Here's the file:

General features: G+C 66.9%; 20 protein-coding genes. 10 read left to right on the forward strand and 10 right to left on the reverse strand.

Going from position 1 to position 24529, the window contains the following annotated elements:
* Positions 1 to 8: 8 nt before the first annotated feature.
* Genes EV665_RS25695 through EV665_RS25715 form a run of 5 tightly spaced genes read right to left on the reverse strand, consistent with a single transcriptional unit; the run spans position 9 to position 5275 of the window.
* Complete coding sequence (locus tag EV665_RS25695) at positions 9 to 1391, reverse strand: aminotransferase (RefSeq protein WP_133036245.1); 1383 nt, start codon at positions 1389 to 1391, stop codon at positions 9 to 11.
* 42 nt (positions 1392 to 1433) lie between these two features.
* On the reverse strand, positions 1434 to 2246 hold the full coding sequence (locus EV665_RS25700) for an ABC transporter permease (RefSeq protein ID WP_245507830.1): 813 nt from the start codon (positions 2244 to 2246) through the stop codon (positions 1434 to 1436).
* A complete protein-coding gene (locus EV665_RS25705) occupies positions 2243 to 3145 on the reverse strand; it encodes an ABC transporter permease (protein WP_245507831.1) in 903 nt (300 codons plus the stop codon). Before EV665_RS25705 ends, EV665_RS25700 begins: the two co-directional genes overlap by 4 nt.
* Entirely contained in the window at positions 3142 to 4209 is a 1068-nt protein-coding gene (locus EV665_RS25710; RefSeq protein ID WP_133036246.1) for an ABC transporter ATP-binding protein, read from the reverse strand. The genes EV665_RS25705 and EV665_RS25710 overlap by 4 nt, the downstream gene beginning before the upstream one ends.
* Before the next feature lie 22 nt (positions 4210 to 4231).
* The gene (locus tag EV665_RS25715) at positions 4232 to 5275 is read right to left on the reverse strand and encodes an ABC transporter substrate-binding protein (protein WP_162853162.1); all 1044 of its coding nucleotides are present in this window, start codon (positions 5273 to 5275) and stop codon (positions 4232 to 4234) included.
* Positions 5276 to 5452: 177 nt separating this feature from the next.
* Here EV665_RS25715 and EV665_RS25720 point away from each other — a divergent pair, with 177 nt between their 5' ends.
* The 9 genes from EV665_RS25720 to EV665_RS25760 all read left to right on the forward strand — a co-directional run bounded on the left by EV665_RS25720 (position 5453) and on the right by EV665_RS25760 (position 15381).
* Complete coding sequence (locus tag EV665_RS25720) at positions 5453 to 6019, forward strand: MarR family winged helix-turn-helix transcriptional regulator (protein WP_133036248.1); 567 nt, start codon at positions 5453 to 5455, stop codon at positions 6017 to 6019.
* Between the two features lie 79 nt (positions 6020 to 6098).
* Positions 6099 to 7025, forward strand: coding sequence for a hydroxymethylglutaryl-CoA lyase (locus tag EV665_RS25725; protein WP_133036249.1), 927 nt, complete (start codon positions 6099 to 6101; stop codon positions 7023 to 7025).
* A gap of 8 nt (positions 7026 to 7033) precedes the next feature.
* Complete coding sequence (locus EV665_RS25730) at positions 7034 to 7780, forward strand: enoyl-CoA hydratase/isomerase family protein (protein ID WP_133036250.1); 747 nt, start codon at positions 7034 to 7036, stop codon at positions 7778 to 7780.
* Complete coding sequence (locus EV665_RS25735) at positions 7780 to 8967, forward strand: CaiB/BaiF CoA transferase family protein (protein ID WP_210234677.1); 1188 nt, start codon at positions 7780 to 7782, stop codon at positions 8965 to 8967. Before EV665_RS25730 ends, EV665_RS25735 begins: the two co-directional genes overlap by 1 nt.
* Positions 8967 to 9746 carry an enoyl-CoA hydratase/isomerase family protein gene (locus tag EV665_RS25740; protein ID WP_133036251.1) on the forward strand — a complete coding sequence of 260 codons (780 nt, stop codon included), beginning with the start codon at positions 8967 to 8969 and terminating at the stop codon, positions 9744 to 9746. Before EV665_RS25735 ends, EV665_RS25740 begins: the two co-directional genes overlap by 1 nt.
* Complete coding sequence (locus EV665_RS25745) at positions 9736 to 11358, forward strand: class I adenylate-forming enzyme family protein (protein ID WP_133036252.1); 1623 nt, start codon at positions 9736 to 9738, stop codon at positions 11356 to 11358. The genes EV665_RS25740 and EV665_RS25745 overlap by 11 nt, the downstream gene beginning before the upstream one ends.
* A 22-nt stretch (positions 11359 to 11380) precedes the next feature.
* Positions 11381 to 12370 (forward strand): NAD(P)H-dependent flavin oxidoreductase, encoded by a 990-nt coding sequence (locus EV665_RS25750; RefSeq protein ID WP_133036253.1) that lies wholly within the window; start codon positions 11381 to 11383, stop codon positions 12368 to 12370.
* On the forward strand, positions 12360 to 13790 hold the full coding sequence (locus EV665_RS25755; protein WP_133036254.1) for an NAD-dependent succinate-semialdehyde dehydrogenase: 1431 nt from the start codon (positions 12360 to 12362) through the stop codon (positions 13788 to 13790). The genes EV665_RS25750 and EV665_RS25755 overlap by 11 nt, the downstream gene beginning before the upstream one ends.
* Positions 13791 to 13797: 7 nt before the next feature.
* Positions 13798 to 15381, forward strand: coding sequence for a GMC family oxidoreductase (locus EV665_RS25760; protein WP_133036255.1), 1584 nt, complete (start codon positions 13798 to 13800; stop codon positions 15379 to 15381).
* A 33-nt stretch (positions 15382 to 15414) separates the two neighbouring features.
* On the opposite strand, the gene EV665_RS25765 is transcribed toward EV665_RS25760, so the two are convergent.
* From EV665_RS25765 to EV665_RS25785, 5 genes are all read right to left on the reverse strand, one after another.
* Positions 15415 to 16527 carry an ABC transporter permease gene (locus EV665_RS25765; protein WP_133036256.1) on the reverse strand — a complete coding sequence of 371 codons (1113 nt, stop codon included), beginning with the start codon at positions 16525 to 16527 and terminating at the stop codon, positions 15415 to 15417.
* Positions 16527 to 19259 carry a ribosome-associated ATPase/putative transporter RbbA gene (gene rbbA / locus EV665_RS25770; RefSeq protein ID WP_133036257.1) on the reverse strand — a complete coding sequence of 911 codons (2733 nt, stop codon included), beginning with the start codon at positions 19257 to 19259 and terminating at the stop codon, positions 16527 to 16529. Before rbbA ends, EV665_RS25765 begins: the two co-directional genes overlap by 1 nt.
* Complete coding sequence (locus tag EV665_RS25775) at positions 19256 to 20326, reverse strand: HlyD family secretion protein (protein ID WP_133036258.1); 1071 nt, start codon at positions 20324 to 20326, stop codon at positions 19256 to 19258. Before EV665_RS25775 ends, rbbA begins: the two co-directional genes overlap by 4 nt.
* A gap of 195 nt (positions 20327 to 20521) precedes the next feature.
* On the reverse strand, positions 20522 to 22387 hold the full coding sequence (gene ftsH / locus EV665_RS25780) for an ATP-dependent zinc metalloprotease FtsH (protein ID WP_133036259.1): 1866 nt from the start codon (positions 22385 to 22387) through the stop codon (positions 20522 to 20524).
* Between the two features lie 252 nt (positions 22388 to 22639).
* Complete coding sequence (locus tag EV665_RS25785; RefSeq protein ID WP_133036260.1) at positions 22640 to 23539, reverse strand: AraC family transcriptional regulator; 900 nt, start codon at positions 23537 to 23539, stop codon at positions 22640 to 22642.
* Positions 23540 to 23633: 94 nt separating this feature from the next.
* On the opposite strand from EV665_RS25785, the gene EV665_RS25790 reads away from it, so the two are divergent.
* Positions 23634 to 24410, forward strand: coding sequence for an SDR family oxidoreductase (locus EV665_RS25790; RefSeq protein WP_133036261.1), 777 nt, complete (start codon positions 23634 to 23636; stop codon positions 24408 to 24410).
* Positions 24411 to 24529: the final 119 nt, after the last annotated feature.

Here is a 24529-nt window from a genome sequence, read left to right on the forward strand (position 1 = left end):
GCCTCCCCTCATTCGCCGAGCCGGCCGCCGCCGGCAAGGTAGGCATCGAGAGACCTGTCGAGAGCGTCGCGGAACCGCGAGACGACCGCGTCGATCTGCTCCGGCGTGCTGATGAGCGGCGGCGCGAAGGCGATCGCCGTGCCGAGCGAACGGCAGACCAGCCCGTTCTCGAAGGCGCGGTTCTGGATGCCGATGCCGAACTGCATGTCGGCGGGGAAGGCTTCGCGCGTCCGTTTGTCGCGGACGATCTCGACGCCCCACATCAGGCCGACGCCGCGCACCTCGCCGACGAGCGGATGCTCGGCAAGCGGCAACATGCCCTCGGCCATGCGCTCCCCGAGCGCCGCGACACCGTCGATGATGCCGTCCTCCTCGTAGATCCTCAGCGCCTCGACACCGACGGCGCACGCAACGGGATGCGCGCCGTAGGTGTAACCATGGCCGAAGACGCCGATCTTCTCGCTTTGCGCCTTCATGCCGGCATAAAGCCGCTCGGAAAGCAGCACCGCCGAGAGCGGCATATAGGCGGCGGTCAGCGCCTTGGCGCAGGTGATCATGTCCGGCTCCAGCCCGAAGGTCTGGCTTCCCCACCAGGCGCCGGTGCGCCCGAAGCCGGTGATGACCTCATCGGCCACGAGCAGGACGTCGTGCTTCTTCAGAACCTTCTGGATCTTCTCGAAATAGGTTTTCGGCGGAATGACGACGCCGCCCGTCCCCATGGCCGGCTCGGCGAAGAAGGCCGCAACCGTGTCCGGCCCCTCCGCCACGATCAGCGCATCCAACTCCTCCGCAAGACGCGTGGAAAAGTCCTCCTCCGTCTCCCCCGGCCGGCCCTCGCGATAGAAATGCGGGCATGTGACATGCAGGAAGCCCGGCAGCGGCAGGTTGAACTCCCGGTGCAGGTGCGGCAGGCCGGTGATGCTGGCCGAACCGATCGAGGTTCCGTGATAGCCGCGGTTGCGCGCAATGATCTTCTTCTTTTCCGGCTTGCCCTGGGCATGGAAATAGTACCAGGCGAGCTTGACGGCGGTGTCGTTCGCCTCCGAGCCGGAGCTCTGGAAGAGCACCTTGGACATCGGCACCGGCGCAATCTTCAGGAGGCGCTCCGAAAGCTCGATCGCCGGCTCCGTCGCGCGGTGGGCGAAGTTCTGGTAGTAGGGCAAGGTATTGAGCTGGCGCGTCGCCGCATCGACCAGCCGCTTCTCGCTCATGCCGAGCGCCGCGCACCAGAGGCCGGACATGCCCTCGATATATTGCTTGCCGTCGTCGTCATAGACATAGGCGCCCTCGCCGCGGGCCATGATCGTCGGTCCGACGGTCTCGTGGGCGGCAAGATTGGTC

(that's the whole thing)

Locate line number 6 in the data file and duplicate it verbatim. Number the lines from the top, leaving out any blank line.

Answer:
* 42 nt (positions 1392 to 1433) lie between these two features.